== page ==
As an independent body the RPC does an important job in holding the Government to account on regulation and de-regulation and the costs and benefits of regulation to all of us.
Graham Wynn, Assistant Director for Consumer, Competition and Regulatory Affairs, British Retail Consortium, said:
The BRC represents the majority of retailers all of whom are affected by a wide range of regulatory activity. We strongly support the work of the RPC in assessing Impact Assessments and look forward to this being extended to Government sponsored voluntary regulation, as recommended by the BRC, in the near future. We would urge the Government to strengthen the RPC still further by providing recognition in statute and giving it enhanced powers to ensure proposals can only advance on the basis of a fully satisfactory impact assessment.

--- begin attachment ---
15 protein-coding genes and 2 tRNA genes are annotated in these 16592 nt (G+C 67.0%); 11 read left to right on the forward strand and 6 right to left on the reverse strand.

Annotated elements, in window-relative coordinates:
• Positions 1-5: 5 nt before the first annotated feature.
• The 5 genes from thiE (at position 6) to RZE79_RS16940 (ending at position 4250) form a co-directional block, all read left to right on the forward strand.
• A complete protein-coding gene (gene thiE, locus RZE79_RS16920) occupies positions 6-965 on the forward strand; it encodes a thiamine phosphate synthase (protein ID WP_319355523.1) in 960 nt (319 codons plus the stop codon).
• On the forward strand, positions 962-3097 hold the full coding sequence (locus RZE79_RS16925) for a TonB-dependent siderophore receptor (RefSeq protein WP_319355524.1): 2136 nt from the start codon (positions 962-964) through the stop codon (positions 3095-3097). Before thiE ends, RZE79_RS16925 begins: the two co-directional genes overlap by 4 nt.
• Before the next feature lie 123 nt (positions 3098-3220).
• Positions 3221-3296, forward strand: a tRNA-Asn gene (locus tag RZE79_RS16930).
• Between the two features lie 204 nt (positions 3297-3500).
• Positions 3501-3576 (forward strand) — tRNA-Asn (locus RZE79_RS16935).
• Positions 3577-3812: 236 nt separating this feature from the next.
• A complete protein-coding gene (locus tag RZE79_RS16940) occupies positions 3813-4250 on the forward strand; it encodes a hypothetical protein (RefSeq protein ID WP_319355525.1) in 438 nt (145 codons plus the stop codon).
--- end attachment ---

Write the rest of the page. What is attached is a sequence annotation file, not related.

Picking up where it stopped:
Terry Scouler, Chief Executive, EEF, said:
The oversight which the Regulatory Policy Committee, (RPC), has brought to the regulatory process has provided a valued platform of transparency and public accountability, one which is now accepted as essential to the process of better regulation. Its independent scrutiny has proved essential in driving down the cost of regulation on business. Now is the time to widen its footprint and broaden its reach, with a statutory, independent basis and greater powers to continuously review all regulation that imposes cost and burden on business.
The Report, will be published at 3pm 3 March 2015 and will be available here.
Published: 3 March 2015